FGM/C, sexual desire and sexual drive FGM/C was still widely practised among the study participants and was deeply rooted in people's minds in all the study sites. The main reason given for supporting the practice was to reduce and regulate girls' and women's sexual desires and sexual drive. In general, among both women and men over age 35, it was believed that uncircumcised women would be "like a restless bull and demand a man" or would "reach orgasm while walking or even if someone holds their hand".

The clitoris was seen as the site of such strong sexual urges that its presence would make it difficult for women to resist sexual overtures from men. The belief that the clitoris is the seat of sexual desire was the basis of the belief that an intact clitoris created the risk of women losing their virginity before marriage, which is immensely important in Egypt at both a religious and social level.

The focus group discussions also revealed a widespread fear among men that if their wives had not undergone circumcision, the strength of their sexual desire within marriage could also be a risk, that women's sexual demands would be beyond their capacity, with the associated risk that wives might feel the need to engage in extra-marital relations, e.g. if their husbands travel abroad. Exposure to foreign pornographic films, particularly popular among the young men, in which the women in the films were taken to represent western women generally, further strengthened the belief that lack of FGM/C would lead women to be promiscuous due to excessive sexuality.

However, the majority of men and women interviewed said they did not consider the clitoris important for achieving women's sexual satisfaction.


The issue of marriageability has often been cited as the strongest motivation for FGM/C. (39) The expectation is that if a woman is not circumcised in a community where this is the norm, her chances of getting married will be severely reduced, and hence her social status and livelihood endangered. In this study, however, neither men nor women described circumcision as a prerequisite for marriage, nor linked the two directly. However, the importance of premarital virginity and marital faithfulness, and the belief that female genital mutilation]cutting helps to accomplish these, may be understood as indirect support for the assumption in these communities that men prefer to marry women with "good behaviour", and thus women who have been circumcised.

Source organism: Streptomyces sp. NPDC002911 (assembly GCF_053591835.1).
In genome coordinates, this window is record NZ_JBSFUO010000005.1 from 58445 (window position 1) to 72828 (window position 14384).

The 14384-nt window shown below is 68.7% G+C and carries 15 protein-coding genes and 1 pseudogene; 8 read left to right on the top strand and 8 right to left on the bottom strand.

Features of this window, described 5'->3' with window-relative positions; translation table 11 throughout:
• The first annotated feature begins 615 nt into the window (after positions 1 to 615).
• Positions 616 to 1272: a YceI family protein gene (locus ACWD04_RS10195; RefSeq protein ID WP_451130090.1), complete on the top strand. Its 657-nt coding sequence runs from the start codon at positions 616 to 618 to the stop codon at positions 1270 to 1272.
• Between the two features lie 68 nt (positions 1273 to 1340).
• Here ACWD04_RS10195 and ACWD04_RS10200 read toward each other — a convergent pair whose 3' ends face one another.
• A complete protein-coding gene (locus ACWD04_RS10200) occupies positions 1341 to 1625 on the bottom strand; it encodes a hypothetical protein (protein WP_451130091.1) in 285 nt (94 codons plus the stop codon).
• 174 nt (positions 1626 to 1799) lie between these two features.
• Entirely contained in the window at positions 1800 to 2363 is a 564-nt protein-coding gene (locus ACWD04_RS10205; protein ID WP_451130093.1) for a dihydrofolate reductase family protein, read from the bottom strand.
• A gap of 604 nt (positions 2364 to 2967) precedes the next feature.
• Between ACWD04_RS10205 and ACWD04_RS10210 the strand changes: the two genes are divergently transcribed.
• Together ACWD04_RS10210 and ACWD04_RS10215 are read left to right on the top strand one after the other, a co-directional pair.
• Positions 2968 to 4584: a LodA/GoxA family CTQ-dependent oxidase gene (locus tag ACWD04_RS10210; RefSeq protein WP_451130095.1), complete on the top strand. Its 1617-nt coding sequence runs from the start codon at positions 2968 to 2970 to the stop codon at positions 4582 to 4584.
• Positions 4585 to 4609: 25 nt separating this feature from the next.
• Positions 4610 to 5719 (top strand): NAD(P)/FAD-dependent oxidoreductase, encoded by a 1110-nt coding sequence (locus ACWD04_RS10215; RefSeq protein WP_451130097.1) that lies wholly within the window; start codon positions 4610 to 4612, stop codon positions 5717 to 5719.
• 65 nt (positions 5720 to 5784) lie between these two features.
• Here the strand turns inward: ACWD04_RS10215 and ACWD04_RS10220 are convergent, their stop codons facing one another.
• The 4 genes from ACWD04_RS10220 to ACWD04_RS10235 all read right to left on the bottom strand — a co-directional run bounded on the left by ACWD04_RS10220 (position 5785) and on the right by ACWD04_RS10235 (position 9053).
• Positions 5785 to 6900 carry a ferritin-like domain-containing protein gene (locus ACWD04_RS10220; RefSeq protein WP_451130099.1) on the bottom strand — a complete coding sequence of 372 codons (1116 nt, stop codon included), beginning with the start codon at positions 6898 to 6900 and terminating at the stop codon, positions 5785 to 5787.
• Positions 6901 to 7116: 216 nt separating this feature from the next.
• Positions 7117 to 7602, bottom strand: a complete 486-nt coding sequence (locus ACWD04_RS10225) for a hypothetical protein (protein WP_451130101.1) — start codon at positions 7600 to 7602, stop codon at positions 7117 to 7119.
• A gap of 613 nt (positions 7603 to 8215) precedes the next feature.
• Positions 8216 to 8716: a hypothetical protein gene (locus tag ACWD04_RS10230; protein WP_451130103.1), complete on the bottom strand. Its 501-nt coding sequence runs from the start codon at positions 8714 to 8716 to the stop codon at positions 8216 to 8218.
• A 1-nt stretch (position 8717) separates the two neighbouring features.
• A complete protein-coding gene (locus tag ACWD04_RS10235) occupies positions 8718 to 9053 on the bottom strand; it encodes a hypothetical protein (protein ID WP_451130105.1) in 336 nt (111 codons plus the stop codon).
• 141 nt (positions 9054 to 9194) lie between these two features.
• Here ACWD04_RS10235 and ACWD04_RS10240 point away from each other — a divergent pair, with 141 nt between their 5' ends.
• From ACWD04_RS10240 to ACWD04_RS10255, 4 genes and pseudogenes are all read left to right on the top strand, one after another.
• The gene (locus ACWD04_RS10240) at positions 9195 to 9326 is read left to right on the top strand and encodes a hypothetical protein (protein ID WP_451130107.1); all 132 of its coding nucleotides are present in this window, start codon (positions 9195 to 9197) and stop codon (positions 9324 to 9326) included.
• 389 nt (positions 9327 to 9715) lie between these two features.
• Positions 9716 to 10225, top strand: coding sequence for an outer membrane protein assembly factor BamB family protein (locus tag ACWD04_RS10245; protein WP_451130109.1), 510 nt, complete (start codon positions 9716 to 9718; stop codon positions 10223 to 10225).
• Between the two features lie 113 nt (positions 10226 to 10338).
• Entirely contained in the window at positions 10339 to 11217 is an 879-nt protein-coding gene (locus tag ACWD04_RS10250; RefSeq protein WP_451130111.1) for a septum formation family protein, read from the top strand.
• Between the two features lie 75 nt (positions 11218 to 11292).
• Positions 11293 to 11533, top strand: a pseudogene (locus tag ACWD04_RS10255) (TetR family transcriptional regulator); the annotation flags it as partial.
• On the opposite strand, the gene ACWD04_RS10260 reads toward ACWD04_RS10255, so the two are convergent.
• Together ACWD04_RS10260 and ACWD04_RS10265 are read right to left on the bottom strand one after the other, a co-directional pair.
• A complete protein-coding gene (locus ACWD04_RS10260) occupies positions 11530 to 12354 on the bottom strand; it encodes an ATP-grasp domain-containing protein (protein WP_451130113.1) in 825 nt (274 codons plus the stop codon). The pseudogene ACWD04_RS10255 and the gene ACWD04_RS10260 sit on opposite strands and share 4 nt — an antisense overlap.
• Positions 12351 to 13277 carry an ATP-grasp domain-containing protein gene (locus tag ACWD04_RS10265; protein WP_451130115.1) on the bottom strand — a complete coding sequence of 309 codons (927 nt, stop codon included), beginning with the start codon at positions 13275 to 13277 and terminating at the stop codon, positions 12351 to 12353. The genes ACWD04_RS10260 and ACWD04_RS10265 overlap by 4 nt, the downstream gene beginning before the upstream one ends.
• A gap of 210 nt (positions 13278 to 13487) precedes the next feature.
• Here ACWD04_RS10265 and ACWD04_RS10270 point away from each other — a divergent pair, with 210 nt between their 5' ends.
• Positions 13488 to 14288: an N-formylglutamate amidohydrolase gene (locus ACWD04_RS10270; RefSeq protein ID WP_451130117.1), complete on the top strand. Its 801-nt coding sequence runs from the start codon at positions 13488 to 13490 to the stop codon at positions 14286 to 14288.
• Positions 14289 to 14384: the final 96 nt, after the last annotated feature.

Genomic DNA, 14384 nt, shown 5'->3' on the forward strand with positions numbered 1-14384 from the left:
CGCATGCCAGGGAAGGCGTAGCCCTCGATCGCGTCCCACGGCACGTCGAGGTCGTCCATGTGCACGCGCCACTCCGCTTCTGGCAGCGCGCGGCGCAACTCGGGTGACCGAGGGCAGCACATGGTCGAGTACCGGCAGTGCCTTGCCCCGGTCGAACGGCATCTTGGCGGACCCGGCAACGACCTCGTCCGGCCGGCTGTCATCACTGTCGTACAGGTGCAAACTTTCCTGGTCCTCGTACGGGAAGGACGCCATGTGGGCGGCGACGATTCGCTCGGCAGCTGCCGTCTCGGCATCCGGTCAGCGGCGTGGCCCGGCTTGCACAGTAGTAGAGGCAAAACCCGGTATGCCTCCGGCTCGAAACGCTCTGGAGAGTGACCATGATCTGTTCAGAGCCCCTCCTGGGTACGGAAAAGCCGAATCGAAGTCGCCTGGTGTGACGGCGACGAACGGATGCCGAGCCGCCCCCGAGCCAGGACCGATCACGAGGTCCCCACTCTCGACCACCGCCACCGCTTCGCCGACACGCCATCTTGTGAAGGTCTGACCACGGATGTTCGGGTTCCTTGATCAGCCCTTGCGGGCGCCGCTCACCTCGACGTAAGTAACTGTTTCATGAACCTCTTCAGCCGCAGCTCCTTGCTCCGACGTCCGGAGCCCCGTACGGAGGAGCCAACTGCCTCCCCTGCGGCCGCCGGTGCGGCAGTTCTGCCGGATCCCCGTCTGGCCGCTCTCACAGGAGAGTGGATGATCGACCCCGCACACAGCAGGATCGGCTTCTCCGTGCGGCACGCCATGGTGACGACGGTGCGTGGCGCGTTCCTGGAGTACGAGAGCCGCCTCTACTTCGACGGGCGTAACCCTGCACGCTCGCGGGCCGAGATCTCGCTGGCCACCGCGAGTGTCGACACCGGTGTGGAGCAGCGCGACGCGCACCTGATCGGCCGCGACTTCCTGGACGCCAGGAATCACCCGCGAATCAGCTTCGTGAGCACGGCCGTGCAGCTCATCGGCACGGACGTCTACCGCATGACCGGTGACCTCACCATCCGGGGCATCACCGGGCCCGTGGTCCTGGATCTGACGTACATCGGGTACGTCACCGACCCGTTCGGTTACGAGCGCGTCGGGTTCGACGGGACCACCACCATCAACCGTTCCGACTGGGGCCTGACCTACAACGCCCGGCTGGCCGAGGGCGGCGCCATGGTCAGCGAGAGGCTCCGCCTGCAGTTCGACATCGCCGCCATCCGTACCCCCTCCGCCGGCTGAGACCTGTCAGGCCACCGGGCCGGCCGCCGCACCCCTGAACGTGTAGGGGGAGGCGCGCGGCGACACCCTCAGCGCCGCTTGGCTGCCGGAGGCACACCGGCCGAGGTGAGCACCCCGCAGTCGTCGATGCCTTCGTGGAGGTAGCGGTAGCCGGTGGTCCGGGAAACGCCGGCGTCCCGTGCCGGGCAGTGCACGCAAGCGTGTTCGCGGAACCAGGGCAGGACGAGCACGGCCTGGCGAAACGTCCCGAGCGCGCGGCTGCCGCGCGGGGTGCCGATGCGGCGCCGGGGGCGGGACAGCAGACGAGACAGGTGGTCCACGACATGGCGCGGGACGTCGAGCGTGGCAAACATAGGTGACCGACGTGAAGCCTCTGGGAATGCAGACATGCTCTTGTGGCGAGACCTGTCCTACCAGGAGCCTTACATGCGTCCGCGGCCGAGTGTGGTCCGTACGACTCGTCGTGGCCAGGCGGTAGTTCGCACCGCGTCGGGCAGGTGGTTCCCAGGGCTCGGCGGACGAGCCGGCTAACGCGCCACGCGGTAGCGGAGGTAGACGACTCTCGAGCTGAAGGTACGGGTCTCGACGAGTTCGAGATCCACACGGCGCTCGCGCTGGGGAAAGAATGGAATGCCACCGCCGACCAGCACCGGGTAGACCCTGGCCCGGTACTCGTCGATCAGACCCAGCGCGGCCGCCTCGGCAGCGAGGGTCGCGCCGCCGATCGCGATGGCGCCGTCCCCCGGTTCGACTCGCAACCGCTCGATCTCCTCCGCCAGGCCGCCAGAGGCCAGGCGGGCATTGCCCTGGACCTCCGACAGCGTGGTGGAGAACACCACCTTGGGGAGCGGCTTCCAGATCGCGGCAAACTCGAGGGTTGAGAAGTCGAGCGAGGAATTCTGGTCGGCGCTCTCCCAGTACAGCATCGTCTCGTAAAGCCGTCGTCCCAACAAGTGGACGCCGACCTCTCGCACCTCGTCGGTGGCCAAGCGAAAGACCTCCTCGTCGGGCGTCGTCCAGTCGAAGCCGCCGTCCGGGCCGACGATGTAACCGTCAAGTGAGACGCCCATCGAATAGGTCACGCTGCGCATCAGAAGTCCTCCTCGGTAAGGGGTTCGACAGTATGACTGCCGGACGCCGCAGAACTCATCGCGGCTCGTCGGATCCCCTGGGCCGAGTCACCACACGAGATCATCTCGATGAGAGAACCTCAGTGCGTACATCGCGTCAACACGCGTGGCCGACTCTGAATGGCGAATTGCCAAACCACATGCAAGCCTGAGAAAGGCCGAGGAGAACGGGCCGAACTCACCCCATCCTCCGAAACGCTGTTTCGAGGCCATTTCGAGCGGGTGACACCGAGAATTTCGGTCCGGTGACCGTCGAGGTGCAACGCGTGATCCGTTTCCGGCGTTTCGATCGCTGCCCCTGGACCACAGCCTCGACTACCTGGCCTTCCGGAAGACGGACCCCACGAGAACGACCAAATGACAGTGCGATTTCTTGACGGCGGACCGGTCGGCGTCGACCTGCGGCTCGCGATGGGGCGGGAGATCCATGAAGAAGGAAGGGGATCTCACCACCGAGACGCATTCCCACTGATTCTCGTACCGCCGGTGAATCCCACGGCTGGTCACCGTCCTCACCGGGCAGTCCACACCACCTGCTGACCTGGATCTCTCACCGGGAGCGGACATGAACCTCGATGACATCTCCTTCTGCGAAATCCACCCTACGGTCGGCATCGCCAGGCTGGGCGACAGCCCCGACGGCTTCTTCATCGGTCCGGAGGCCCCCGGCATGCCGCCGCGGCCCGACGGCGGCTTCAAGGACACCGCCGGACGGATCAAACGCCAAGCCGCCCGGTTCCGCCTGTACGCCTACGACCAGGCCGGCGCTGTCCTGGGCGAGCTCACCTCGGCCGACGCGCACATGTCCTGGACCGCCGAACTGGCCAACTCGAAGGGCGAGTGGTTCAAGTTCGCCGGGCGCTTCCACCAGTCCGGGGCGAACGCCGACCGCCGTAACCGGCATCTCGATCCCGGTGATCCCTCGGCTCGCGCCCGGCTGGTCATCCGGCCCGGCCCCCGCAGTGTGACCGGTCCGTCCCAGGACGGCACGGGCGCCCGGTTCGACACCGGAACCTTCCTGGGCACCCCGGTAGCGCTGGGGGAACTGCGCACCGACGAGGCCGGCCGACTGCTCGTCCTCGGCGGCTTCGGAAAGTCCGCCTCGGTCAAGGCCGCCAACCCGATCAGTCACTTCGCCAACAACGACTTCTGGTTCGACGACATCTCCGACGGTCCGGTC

We also found that the circumcision status of the woman appears rarely to be discussed during marriage negotiations, but given the high prevalence of FGM/C it would commonly be assumed that the bride has already undergone the procedure.

Right to sexual pleasure and happiness within marriage

Taking the initiative to have sex is often used as an expression of the extent of women's sexual desire. Hence, measurement of this is believed to say something about women desire for and pleasure in sex. (27,35,40) However studies have also shown that women's motives for engaging in and initiating sex go far beyond sexual desire, and include both emotional and practical aspects as well, including duty, desire for children, and the hope that sexual favours may result in material benefits from the husband. (41) Our study also found that local sociocultural gender norms also had a strong influence on whether women could initiate sex, and the ways in which they could do so. It was generally considered unacceptable for women to make direct overtures, instead the man was expected to do this, and even to beg for it. It became clear in these conversations that while men are encouraged to express and celebrate their sexual pleasure through physical parameters, women are not.

However, it was considered acceptable, and even desirable, for women to express their availability or interest in sex in a subtle manner, thereby encouraging their husbands to initiate sex. Men and women mentioned various ways in which a woman could entice her husband or show her availability. Activities such as having a shower, preparing a good meal, dressing in special clothes, or walking in a special way were all understood as means women could use.